News & Media

PAVS along the Great Ocean Road

Backing up the year-in, year-out work done by Wye River Fire Brigade, among others, to ensure its community is well informed about risk, is the Property Advice Visit Service (PAVS) team. Like other Victorian PAVS teams, they target towns on Level One of the Victorian Fire Risk Register where all houses are doorknocked.

Lisa Parker is a PAVS team leader in the South West working under Phil O’Keefe, and was one of the team that doorknocked Wye River and Separation Creek in February 2015. South West PAVS training has been extended to ensure that volunteers are part of the team mix.

The team has now completed the PAVS doorknocking service from Moggs Creek all the way through Lorne and will return within the next year.

Lisa explains the process.

“When residents are home, we have a conversation with them about how prepared are you, what’s your fire plan, what’s your back up-plan, where do you access your information, do you have the Fire Ready app on your phone, are you aware of the fire danger ratings and what’s your trigger to leave.

“During the visit we give each household an information folder with a checklist which we go through with them. Included are questions that give their local brigade get vital information such as do they have a water tank with CFA fittings and can a fire truck access their property. We also give them an information pack with a leave-early template.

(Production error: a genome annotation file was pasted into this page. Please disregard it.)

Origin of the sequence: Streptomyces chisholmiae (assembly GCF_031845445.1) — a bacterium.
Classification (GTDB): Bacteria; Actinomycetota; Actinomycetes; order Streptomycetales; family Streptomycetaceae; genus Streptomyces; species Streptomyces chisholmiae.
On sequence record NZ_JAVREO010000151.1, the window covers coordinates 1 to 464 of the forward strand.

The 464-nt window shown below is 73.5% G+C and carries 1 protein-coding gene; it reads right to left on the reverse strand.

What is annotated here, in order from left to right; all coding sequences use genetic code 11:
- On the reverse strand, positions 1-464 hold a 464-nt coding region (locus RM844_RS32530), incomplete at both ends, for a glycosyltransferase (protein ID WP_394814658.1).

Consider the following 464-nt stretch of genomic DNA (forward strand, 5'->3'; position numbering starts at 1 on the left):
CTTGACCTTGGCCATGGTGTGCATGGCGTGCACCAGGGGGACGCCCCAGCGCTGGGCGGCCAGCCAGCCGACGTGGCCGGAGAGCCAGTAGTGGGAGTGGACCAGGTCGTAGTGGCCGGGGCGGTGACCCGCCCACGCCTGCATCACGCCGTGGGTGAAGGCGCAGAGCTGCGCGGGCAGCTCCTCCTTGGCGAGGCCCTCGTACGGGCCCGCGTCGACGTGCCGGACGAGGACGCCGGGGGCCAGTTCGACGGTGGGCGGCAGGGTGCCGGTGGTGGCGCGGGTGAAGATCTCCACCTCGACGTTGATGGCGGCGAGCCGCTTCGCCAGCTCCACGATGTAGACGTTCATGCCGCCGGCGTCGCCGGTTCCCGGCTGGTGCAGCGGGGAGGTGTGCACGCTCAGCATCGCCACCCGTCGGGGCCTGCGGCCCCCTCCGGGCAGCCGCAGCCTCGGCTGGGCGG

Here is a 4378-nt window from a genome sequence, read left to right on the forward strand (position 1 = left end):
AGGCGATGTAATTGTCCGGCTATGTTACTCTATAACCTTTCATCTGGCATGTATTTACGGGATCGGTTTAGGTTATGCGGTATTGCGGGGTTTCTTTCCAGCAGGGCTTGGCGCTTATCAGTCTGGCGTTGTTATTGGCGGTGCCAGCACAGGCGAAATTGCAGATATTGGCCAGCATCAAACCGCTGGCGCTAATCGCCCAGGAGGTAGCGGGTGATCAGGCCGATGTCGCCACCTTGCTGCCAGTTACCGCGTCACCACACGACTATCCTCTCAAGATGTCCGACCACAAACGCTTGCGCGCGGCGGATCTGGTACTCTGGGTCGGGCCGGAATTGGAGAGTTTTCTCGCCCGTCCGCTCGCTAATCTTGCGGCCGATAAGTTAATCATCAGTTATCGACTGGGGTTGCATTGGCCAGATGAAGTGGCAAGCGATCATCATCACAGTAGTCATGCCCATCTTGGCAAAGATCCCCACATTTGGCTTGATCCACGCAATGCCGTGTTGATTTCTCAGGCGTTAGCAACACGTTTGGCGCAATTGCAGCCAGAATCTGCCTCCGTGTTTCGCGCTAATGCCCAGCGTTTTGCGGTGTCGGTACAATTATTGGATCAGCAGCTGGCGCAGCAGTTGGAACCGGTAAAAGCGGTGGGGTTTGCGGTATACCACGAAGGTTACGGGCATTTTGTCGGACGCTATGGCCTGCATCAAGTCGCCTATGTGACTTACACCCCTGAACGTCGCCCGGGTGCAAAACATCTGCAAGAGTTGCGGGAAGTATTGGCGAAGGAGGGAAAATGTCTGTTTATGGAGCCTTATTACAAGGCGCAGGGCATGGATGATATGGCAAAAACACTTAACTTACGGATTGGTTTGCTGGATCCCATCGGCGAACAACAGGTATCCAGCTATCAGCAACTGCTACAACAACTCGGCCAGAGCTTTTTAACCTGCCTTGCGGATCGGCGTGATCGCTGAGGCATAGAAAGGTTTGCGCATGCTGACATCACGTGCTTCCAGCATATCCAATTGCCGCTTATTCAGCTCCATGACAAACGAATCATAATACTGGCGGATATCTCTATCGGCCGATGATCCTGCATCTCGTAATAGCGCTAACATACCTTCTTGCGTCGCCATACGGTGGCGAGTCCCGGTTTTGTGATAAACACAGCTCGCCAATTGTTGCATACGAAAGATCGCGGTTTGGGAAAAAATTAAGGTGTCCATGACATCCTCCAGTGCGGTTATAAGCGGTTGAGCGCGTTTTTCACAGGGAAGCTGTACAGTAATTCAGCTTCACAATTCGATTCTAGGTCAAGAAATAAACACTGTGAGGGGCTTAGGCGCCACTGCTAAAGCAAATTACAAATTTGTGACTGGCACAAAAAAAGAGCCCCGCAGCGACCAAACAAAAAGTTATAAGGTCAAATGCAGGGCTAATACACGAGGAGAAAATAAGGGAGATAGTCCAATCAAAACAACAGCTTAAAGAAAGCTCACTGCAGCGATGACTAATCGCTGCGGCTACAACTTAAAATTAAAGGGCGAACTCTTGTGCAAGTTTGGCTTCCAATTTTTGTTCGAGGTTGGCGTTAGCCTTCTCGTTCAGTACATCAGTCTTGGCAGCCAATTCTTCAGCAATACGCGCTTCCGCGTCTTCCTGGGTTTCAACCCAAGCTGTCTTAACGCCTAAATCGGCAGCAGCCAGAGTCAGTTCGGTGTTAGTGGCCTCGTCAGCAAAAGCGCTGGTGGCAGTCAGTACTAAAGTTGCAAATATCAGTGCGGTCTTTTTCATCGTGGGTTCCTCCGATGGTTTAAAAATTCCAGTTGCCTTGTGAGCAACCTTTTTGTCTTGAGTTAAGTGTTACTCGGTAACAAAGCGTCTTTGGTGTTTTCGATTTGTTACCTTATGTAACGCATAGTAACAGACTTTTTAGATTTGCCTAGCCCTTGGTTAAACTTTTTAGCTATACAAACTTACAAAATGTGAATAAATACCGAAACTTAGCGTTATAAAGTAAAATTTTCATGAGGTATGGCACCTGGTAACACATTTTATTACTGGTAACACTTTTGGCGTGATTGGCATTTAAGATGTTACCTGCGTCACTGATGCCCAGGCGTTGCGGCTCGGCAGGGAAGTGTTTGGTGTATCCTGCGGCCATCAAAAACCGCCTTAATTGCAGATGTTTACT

“As we walk around their property with them, we use the checklist to suggest possible changes to their property like removing branches that touch the roof and using pebbles rather than plant-based mulch.

“It’s all about getting them to work with us. People are receptive when we work together.”

Anyone not home at the time of the visit is left the same householder checklist, a Leave Early booklet, Your Guide to Survival and an information sheet.

The South West team comes across a lot of householders who went through Ash Wednesday and know that bushfires don’t just happen to other people in other places.

“Leaving early was a very strong plan all the way along the Great Ocean Road,” continues Lisa, “and most of them had a leave-early kit including medication or prescriptions, pet plans, wool blankets, a battery-powered radio, torch and phone charger along with water, food and documents. Most people we spoke to planned to leave when the rating reached Severe with a lot of others planning to go to the beach.

“People are so appreciative and so positive about what we’re doing. They’re so open to learning.”

Last Updated: 23 March 2017